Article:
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Wendy McDonald died of lung cancer on Dec. 30, 2012. (Dave Roels)
Wendy McDonald died of lung cancer on Dec. 30, 2012. (Dave Roels)

ENTREPRENEUR, 90

Wendy McDonald was an indomitable force in Canadian business Add to ...

She watched some of the children enter the business, and in the 1990s designed a transfer of power. Robby MacPherson, her eldest son, took over operations, while sister Penny Omnès ran the marketing side, Scott MacPherson looked after the U.S., and Bill Dix Jr. oversaw the international business.

Even after giving up the chief operating role to Robby in the late 1990s, she insisted: “I’m still the CEO and I have the right to go into anything I want.”

People who dealt with her were struck by the combination of physical presence and a personality that exuded optimism – balanced by hard-nosed decision-making. She was known for her clear blue eyes, sparkly-framed glasses, her toy poodles, Winky and Dizzy, and a trademark line, “You got that right,” which became the title of her authorized biography.

“She was one of the best networkers I ever met,” says Darcy Rezac, a former Board of Trade managing director who sat on the BC Bearings board. “I’ve never seen her stuck or apprehensive about talking to anybody.”

Always civic-minded, she was one of the original investors in the Vancouver Whitecaps soccer team in 1974, and even when she ended her involvement, she remained a fan.

She always seemed bigger than the company she owned, which grew in sales to more than $200-million a year – a nice size in Canada, but not big on the world scene. Yet it found a sweet spot as a distributor for big bearings companies in resource-rich regions.

After decades of leadership by her and Robby, the family turned the president’s job over to an outsider. Then in December, 2009, Genuine Parts Co. of Atlanta offered to buy most of the North American business of BC Bearing. The family agreed, while retaining the Latin American business and their real-estate holdings, as well as Norcan Fluid Power, a provider of hydraulic and pneumatic components. The sale was a wrenching decision, says Mr. Rezac, but the timing was right.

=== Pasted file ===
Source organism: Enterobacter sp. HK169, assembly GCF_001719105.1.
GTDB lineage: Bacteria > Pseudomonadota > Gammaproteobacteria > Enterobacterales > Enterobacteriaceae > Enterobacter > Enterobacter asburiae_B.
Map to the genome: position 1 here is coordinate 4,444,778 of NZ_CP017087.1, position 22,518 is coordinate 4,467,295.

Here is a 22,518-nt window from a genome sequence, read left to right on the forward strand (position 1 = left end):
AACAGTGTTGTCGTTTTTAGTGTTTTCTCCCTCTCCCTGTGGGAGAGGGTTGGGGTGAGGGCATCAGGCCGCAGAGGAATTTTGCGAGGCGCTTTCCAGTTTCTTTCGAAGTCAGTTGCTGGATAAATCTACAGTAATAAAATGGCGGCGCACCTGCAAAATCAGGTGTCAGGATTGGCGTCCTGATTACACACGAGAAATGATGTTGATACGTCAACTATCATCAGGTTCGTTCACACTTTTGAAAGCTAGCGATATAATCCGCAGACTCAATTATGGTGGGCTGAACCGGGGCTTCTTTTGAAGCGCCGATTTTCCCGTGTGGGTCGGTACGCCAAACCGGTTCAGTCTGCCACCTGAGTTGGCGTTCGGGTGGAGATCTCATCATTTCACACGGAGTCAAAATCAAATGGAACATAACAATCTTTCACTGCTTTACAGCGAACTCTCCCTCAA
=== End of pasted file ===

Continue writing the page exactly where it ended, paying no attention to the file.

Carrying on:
As early as six years ago, Mrs. McDonald knew she had cancer, says daughter Penny Omnès, but she continued to squeeze as much as she could out of life: “She was always up.”

That was evident on her 90th birthday, which Mrs. McDonald and her family planned meticulously, to the extent of flying in flowered leis from Hawaii for the guests. “She made sure she had one last blast,” her daughter says.

She leaves eight children, as well as 27 grandchildren and 36 great-grandchildren. A crowd of 500 came out for the funeral service, according to her daughter, and 300 attended the reception that followed.

When Mrs. McDonald died, Dal Richards lost a friend. It would be the end of the great party that started at the Panorama Roof. His strongest recollection was how she threw herself into planning each event, right to the end. “She was a determined woman,” he says.

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